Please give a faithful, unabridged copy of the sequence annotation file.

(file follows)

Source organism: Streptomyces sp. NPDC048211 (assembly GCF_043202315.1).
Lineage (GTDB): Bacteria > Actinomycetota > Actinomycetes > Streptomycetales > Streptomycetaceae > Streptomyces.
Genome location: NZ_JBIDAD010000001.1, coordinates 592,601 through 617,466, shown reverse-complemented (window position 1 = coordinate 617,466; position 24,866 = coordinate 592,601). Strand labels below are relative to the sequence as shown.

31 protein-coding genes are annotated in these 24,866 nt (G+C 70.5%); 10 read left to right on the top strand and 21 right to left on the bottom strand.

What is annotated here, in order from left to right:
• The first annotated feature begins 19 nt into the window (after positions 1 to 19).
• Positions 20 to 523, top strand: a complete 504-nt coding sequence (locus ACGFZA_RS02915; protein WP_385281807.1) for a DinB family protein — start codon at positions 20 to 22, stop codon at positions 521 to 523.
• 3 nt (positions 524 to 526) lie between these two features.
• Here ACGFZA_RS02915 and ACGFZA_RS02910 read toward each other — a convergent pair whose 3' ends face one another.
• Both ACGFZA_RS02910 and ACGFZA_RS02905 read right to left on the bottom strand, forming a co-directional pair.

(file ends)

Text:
Source organism: Streptomyces sp. NPDC048211 (assembly GCF_043202315.1).
Lineage (GTDB): Bacteria > Actinomycetota > Actinomycetes > Streptomycetales > Streptomycetaceae > Streptomyces.
Genome location: NZ_JBIDAD010000001.1, coordinates 592,601 through 617,466, shown reverse-complemented (window position 1 = coordinate 617,466; position 24,866 = coordinate 592,601). Strand labels below are relative to the sequence as shown.

31 protein-coding genes are annotated in these 24,866 nt (G+C 70.5%); 10 read left to right on the top strand and 21 right to left on the bottom strand.

What is annotated here, in order from left to right:
• The first annotated feature begins 19 nt into the window (after positions 1 to 19).
• Positions 20 to 523, top strand: a complete 504-nt coding sequence (locus ACGFZA_RS02915; protein WP_385281807.1) for a DinB family protein — start codon at positions 20 to 22, stop codon at positions 521 to 523.
• 3 nt (positions 524 to 526) lie between these two features.
• Here ACGFZA_RS02915 and ACGFZA_RS02910 read toward each other — a convergent pair whose 3' ends face one another.
• Both ACGFZA_RS02910 and ACGFZA_RS02905 read right to left on the bottom strand, forming a co-directional pair.